Tech stocks returned to the scene of the rally Tuesday, as all the major indices hit three-year highs, driven in part by positive consumer spending stats and a rise in the consumer confidence index.
After declining for at least three months, the consumer confidence index rose to 102.3, up by close to 10 points from November, according to the Conference Board, which released the data.
It helped spark a continued rally in the markets, following yesterday’s sagging end. On Tuesday, the Dow Jones Industrial Average rose 78.41 to close at 10854.54, up slightly less than 1 percent. The Nasdaq index also surged 1 percent, rising 22.97 to close at 2177.19. The S&P 500 index rose 8.62, just less than a percentage point, to close at 1213.54.
In the tech sector, Amazon.com
led the way after Bear Stearns raised its rating on the e-tailer. Shares rose more than 5 percent on the day to close at $44.63. The jump followed Monday’s rise of more than 8.5 percent after Amazon.com said it notched another year of record-breaking sales between Thanksgiving Day and Christmas.
was among the most active tech stocks, closing up 10 cents to $26.95. Sirius satellite slipped by 29 cents to $7.81 a day after it announced it had cleared 1 million subscribers for its satellite radio service.
also ranked among the most actives, especially after Reuters reported that Paul Otellini, Intel’s president, had registered to sell about $10.4 million worth of stock (448,000 shares). Shares of Intel closed down 9 cents to $23.28.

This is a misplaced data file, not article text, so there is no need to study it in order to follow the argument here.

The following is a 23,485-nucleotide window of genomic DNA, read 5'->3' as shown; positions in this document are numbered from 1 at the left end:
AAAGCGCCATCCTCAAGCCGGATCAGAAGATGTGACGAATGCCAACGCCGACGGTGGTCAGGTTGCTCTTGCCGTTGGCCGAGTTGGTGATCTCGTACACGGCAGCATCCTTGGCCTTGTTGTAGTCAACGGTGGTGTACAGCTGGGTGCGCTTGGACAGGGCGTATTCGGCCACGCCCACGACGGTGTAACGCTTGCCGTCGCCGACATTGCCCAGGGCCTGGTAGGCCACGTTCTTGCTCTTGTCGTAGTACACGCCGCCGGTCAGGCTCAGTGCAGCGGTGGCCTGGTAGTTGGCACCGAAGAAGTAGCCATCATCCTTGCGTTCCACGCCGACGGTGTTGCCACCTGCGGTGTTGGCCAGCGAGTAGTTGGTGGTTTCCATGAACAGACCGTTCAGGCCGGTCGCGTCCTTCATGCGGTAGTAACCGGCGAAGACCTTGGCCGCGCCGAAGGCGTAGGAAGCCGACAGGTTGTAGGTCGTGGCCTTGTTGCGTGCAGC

, parent company of this publication, rode the rally amid write-ups in Investors Business Daily and Motley Fool. Shares rose to $23.49 on the day, up by $2.49 from the previous day’s close.
Video rental king Blockbuster continued to roil the entertainment waters with news that it has threatened to launch a hostile bid for its rental rival Hollywood, if Hollywood pokes it in the eye by sticking with a lesser takeover bid from another buyer. For investors watching the drama, all that was missing was fresh popcorn in a battle of the video titans during an otherwise thin-volumed trading week before the New Year holiday.
The news helped boost online video player Netflix.com
, which gained 50 cents to close at $12.10 during the regular trading session.
Call it the sequel to last week’s saga over whether Blockbuster’s cut in its monthly subscription price to about $14.99 would get pesky newcomer Netflix.com to blink and lower its monthly price, which averages about $19.50. So far, it hasn’t, and the market is staying tuned.
Paul Shread will return next week